Rae Nudson | Longreads | March 2019 | 12 minutes (3,277 words)
In Helen Oyeyemi’s books, reality can twist and bend until the distinction between what’s fantasy and what’s real disappears entirely. In previous novels, Oyeyemi takes familiar tales, like Bluebeard’s unlucky wives and Snow White’s unlucky youth, and breaks the well-known stories, putting them back together in new ways that jump through time and space. The result is always something weird, dark, and unfailingly interesting. Her latest book, Gingerbread, uses a well-known symbol from fairy tales, the eponymous dessert, rather than a tale itself to spark the story, one in which children take on adult responsibilities and come to experience the effects of work, capitalism, and the complexities of family.
Gingerbread is narrated with the help of a Greek chorus of dolls who come to life to hear the story that the gingerbread-maker Harriet is telling to her daughter Perdita about where Harriet came from — a place called Druhástrana that may or may not exist at all. While evidence of Druhástrana’s existence is scarce (it’s name translates to “the other side” in Czech), Harriet’s memories of growing up there are vivid.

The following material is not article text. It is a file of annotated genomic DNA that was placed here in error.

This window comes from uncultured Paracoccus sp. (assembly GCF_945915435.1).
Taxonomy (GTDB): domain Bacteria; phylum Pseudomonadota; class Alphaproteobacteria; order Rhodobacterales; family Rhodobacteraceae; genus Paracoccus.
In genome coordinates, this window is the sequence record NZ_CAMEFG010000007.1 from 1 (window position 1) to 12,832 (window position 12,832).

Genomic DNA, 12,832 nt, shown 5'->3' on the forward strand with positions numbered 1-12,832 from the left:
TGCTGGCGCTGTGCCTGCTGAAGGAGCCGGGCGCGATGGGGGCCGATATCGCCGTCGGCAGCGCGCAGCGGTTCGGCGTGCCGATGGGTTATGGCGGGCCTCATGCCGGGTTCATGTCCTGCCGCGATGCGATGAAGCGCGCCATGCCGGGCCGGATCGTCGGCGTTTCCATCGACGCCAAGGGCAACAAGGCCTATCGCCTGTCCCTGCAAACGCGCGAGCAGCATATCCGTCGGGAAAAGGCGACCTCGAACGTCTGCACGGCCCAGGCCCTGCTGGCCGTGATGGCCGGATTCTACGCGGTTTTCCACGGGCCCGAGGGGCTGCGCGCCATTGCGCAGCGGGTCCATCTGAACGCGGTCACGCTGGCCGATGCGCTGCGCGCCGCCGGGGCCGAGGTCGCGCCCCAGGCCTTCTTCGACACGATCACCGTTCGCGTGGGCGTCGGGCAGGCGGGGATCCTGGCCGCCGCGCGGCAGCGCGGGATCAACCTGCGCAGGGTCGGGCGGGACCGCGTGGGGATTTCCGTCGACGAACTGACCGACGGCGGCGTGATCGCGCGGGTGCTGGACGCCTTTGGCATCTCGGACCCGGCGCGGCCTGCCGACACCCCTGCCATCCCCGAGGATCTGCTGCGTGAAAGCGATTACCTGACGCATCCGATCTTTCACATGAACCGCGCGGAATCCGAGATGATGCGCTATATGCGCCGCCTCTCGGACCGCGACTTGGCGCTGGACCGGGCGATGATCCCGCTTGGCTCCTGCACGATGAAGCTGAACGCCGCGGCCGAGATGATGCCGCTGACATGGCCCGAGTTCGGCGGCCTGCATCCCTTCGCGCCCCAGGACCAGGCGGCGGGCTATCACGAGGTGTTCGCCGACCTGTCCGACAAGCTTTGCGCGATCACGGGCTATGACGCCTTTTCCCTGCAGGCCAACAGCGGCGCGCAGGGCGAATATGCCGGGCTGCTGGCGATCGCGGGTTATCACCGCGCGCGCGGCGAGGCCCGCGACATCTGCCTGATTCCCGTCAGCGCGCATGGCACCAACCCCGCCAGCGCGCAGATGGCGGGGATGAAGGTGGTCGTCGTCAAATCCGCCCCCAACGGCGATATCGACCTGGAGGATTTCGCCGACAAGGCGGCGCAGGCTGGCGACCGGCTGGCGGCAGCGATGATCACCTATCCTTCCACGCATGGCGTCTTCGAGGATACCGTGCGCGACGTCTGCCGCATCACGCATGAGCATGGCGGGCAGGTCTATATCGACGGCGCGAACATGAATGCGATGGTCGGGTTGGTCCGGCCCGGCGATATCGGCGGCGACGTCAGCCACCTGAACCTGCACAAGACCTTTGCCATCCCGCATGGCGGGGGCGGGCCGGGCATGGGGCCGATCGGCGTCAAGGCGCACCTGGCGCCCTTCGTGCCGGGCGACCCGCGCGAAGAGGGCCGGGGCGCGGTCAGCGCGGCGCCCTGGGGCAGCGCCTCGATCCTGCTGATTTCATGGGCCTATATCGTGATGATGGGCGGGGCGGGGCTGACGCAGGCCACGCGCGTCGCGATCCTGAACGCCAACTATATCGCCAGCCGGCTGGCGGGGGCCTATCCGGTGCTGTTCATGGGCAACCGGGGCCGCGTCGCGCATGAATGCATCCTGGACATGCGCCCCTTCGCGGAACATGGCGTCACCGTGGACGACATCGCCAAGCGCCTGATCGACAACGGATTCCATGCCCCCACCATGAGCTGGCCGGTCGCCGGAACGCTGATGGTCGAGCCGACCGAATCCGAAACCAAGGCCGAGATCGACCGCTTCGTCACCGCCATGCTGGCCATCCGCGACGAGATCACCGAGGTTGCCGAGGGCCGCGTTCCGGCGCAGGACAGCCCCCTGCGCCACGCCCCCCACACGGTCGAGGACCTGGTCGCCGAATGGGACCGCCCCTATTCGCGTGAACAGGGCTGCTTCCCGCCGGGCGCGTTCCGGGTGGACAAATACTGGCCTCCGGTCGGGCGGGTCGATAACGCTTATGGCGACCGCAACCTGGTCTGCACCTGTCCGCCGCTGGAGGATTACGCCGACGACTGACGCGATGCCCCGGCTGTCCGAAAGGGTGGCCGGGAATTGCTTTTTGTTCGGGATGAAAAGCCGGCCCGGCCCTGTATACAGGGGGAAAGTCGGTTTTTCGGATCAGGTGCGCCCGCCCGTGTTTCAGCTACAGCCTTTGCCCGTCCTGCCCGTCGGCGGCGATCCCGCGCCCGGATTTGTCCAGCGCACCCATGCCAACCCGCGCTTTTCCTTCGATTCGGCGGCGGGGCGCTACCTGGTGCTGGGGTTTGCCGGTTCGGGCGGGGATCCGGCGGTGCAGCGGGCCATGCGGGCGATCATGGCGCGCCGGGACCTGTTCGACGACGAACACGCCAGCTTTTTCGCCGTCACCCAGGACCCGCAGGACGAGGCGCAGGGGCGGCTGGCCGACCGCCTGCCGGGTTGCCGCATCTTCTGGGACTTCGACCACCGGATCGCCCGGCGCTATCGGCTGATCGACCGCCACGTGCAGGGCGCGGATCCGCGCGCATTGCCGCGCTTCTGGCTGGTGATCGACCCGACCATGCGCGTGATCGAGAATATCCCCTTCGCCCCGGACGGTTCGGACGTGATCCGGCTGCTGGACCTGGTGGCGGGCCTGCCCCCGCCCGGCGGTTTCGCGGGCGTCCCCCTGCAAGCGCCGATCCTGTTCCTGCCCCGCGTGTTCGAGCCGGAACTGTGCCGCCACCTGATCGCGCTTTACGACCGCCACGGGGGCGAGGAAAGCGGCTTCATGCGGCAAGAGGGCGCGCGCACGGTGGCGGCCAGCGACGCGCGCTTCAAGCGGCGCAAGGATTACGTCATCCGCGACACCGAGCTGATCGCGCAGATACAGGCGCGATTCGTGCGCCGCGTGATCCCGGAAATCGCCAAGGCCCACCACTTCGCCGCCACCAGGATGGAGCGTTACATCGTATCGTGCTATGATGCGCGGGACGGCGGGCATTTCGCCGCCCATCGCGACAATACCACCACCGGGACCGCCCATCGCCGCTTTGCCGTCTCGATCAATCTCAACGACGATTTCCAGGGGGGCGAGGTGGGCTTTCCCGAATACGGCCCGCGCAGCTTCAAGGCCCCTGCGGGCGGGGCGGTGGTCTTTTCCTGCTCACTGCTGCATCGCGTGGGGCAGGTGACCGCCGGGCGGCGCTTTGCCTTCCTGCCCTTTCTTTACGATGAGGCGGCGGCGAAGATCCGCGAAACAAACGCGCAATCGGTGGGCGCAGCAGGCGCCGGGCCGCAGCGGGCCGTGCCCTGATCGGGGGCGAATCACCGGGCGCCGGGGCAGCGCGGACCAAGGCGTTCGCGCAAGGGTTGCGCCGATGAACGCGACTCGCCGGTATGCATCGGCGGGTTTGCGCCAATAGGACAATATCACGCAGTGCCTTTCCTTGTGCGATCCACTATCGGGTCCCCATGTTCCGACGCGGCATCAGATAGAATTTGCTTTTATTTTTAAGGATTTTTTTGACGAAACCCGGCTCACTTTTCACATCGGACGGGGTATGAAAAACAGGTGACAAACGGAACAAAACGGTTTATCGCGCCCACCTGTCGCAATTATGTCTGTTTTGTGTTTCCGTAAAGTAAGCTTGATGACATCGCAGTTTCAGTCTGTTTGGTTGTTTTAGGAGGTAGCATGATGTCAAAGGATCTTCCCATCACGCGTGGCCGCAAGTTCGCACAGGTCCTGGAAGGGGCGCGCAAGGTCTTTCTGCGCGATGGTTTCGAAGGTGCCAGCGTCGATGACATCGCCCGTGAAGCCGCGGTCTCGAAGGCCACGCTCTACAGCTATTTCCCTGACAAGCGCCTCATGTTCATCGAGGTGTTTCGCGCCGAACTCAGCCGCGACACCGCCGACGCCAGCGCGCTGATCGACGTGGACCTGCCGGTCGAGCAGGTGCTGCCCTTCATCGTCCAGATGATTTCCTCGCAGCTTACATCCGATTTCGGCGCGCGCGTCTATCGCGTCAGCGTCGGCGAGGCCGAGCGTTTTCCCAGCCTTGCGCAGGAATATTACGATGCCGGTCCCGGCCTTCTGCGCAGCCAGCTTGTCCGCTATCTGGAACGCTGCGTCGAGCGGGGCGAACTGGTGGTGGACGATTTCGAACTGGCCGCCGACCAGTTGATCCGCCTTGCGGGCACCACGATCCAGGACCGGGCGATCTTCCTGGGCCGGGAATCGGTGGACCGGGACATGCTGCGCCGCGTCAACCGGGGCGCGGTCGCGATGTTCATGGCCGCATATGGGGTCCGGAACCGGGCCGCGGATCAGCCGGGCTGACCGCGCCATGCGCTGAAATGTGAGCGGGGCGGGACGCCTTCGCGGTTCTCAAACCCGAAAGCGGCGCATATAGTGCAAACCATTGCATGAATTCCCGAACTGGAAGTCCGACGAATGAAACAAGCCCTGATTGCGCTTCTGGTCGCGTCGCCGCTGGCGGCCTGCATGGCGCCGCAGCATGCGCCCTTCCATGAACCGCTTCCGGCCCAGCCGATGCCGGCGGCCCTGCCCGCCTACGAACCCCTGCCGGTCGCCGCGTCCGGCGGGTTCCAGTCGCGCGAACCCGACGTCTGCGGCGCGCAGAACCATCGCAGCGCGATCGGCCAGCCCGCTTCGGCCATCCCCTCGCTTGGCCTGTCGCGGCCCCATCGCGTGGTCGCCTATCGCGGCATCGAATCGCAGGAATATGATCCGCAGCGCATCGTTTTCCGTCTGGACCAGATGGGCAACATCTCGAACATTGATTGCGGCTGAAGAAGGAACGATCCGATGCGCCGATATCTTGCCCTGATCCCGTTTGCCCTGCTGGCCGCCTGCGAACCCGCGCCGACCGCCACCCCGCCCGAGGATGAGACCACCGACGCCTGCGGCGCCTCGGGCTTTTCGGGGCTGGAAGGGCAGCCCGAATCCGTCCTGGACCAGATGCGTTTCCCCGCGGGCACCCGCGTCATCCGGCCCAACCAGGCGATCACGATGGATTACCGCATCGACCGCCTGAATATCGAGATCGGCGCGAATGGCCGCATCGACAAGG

It is during her childhood in Druhástrana that Harriet learns how to make gingerbread, a treat that provides sustenance to her family when times are hard and eventually provides a path to leaving Druhástrana behind — Harriet makes friends with a changeling named Gretel and moves to the city to work in a gingerbread factory, sending her wages home to her family. As she grows up, Harriet learns more about what’s true and what’s false and what matters in life. But one thing Harriet remains sure of is the quality of her gingerbread. She knows it’s good, and she knows that she can add value to the world through the treat she bakes. Read more…